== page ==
Read it and think about what this young man says. Very interesting take, I offer a taste, but go read the entire piece.
Rich Trzupek today in Big Journalism drew up what he believed to be an essay on President Lincoln’s Legacy. In doing so he proved that the conservative/liberal prism-view of Lincoln really isn’t that much different. Lincoln is good. Honest Abe. He freed the slaves, he was a champion of blacks in America – the great emancipator. He saved the Union. He was a conservative, even – according to this writer.
Mr. Trzupek simply fails to mention, whether intentionally or not; a much darker side to the history of Abraham Lincoln. A darker side that reveals the lust for power that this man envisioned, the dismantling of and subterfuge of states rights. As anyone that has access to a modem, keyboard and a mouse will find – the list starts with Lincoln’s suspension of habeus corpus in Maryland and Midwestern states. On September 24, 1862 Lincoln wrote, ”That the writ of habeas corpus is suspended in respect to all persons arrested, or who are now, or hereafter during the rebellion shall be, imprisoned in any fort, camp, arsenal, military prisons, or other place of confinement, by any military authority, or by the sentence of any court-martial or military commission.”
Many argue that the Constitution allows for such – during times of ‘invasion, rebellion or when the public safety requires it.’ – as stated in Article One, Section 9 of the Constitution. I’ll leave this question to legal scholars and experts but the question remains – can you judge the intention of Lincoln as pure and noble on this subject or rather as a man using a means to the end of Federal control?
This suspension then led, during the Civil War, to Americans being arrested and their Constitutional rights trampled on. Chet Dembeck writes of Lincoln’s proclivity to imprison political opponents in his book “His Dark Side” –Lincoln’s Imprisonment of Baltimore’s May and Legislators. Abraham Lincoln literally locked up thousands of Americans under the auspice of mere suspicion against the Union.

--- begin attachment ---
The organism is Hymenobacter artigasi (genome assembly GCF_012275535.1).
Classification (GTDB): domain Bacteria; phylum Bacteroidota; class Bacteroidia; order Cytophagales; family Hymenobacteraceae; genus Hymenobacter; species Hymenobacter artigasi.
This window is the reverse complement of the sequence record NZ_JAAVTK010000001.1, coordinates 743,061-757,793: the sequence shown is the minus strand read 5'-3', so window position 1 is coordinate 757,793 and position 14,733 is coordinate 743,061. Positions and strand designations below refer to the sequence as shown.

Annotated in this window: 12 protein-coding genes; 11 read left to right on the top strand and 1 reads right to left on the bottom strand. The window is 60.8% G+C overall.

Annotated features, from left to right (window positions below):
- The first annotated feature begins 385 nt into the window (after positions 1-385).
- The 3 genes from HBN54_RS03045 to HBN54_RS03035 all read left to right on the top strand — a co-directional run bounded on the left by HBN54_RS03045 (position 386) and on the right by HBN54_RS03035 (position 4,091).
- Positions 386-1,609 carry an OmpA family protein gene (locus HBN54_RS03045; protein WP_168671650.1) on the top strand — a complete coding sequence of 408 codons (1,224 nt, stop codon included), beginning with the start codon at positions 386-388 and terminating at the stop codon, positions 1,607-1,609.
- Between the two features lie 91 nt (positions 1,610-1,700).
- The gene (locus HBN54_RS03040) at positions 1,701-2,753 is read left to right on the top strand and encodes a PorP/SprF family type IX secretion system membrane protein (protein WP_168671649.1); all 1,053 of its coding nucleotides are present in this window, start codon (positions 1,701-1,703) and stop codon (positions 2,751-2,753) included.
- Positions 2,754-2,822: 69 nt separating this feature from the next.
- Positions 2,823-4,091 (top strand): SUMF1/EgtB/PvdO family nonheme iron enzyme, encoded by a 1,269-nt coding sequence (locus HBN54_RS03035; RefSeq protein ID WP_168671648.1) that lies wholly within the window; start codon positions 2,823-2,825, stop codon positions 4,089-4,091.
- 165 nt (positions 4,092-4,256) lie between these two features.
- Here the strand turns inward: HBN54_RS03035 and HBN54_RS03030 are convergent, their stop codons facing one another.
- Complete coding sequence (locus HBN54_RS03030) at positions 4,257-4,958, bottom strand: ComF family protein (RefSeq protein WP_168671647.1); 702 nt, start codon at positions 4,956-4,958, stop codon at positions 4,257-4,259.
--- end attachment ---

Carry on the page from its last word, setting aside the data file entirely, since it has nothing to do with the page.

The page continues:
Honest Abe, from my childhood history books, you say? Yes – truth is stranger than fictional history.
Essentially these actions point to the man. The Abraham Lincoln of folklore that simply just isn’t. Slavery was ostensibly used as well, as an ends to justify the means. The means to Lincoln were the all-encompassing state. The near-absolute abolition of the sovereignty of individual states and the concept of states rights. Evidence of this can be found in letter that Abraham Lincoln wrote a New Yorker named Horace Greeley, August 29, 1862. Horace Greeley penned an op-ed titled “The Prayer of the 20 Million” in which he called for abolition of slavery in the United States. Lincoln became aware of the the piece by Horace Greeley and wrote a response by his own hand. A summary perhaps would be what Lincoln wrote, “What I do about slavery, and the colored race, I do because I believe it helps to save the Union; and what I forbear, I forbear because I don’t believe it would help to save the Union.”
That should stir some healthy historical debate.